April is looking like another busy month at Point Road School. We have many things happening and you can play an important part in all of our activities. Please see the newsletter for specific dates and times!
Well, it appears that spring will continue to be elusive! Hopefully the sun will eventually overtake the clouds and hopefully things will start to warm up, too! After the cold, windy and snowy March weather, we are all eagerly looking forward to some much needed spring weather!
1st Day Testing – Day 3 – Monday, April 24th
2nd Day Testing – Day 4 – Tuesday, April 25th
3rd Day Testing – Day 5 – Wednesday, April 26th
According to Phyllis Wenig, spring fever may be a result of chemical changes in our brains. In the winter our brains increase the production of melatonin, which makes us sleepier and more docile. When the spring approaches, our brains decrease the production of melatonin, making us less depressed and less inclined toward rest. In other words -- we have more energy to expend. Since learning cannot be put on hold while our brains make this transition, we need to provide a balance of school work and fun. The last few months of school are very important and you, as a parent can play a crucial role in helping your child do his/her best.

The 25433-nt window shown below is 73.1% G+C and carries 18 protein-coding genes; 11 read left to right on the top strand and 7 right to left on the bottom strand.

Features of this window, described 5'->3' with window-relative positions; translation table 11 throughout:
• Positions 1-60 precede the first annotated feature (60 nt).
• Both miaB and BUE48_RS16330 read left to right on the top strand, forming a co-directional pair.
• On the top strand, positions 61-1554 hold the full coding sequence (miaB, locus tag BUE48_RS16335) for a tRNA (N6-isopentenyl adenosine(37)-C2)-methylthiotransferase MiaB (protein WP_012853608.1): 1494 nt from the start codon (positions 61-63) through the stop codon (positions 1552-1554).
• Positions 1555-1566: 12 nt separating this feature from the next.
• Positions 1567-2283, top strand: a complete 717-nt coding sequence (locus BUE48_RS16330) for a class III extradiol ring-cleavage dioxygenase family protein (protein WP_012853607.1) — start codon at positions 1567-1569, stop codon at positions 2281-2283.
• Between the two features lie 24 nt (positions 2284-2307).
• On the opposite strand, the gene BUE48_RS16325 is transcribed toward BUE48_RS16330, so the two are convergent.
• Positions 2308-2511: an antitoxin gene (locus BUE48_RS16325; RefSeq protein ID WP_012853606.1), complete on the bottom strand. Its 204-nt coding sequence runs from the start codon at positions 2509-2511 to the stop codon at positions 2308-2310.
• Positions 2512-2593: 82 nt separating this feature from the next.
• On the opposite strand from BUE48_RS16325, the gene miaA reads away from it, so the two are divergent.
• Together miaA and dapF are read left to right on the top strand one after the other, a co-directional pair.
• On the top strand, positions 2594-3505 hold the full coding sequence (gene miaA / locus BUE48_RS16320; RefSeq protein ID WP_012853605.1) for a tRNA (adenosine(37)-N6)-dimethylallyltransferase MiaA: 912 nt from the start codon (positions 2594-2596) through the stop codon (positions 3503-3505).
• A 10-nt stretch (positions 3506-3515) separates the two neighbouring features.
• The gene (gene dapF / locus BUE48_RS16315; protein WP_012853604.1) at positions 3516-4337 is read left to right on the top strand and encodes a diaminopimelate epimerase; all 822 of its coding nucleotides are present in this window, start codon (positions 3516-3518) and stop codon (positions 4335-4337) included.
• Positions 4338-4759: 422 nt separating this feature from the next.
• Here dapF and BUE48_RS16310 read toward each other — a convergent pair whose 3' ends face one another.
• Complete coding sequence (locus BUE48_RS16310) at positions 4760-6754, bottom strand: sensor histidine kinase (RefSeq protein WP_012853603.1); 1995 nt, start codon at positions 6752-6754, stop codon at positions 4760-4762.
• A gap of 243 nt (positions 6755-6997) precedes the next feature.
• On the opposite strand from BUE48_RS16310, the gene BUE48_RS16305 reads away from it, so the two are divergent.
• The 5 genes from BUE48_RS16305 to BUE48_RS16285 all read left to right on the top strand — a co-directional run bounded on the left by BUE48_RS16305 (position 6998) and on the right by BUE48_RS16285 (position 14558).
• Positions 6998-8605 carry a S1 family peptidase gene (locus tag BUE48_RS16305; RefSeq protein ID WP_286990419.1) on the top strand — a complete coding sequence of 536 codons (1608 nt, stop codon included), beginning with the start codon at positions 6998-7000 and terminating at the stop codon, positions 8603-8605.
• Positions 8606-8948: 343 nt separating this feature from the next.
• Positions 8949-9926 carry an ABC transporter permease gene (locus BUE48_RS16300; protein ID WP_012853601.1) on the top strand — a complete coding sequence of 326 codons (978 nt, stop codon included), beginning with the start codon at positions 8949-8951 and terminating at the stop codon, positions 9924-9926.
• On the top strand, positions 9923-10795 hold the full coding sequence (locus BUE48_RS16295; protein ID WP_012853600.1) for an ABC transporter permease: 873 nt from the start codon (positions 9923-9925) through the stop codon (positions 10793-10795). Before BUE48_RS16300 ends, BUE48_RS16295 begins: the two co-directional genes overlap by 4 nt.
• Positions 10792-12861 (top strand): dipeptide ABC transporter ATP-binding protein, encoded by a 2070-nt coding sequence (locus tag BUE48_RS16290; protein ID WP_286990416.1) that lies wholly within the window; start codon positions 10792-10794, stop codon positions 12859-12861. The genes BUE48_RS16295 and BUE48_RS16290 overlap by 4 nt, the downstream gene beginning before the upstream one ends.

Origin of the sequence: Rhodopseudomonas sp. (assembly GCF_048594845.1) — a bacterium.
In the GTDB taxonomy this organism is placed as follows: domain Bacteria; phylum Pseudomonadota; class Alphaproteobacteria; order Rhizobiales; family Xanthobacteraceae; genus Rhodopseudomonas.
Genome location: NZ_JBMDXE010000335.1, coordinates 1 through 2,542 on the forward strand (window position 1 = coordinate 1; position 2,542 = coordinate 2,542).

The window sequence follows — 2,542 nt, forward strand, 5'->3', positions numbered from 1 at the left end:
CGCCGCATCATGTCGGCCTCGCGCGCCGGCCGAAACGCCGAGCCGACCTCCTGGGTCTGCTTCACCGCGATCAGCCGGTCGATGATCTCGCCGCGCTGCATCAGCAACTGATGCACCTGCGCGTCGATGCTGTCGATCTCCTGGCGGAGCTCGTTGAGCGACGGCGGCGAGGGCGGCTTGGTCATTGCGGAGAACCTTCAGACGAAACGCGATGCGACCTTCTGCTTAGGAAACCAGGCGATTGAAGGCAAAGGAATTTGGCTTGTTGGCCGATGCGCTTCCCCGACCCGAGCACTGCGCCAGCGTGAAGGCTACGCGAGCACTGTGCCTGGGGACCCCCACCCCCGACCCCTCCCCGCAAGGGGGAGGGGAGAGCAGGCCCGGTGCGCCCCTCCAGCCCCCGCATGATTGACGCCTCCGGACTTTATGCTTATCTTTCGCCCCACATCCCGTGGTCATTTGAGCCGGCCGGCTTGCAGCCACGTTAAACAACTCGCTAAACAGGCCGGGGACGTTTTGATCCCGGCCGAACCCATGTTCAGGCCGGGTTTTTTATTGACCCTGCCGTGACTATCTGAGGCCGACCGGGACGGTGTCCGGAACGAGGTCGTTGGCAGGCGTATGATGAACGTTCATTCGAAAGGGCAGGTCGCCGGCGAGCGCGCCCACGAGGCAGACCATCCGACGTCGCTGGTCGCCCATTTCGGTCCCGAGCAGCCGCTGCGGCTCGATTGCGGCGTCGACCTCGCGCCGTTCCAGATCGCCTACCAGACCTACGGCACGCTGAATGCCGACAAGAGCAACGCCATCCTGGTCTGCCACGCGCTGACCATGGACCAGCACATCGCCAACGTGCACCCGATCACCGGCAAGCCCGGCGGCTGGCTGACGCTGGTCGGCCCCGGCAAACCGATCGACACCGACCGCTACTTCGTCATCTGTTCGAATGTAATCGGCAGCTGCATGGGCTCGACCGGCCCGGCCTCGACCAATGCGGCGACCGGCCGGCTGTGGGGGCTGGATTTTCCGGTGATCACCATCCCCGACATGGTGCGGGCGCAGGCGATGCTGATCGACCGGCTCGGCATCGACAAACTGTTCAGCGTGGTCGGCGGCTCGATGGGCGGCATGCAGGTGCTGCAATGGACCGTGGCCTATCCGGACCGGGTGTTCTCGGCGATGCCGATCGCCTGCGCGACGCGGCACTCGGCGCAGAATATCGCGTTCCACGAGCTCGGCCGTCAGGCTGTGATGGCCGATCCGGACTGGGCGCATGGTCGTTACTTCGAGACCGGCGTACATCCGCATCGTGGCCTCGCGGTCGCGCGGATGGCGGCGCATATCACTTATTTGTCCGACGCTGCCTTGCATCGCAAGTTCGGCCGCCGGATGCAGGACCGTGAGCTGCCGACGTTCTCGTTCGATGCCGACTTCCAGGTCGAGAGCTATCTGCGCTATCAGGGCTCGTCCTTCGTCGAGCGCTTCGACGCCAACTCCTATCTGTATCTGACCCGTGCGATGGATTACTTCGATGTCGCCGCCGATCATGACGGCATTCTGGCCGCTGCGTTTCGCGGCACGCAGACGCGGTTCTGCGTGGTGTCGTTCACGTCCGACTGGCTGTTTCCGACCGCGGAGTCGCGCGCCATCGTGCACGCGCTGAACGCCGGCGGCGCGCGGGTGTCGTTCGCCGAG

Here are some tips to help your children deal with "spring fever":
- Sit down with your children and explain to them that you understand they are eager to be outside, but that the responsibilities of school are still the most important.
- Reorganize your child's schedule to make accommodations for the growing daylight hours. If children were expected to do homework before dinner in the winter and play at night, switch their schedule to allow them to play in the afternoon when the sun is still out.
- Promise them many hours of weekend play outdoors if they remain diligent with their studies. More time outside on the weekend gives them something to look forward to and rewards them for their good work during school hours.
- Talk with your children about consequences if their work begins to slide and then stick to your rules. Spring fever should not be a free pass for children to behave in any other way than what you would expect normally from them.
- If your child is having significant trouble focusing in the spring, do not assume it is ONLY spring fever. Yourchild may be suffering from springtime allergies, which could be causing your child to have specific focusing issues that are more than "spring fever," do not hesitate to call your pediatrician and discuss the changes that you are noticing.
Pamela Albert Devine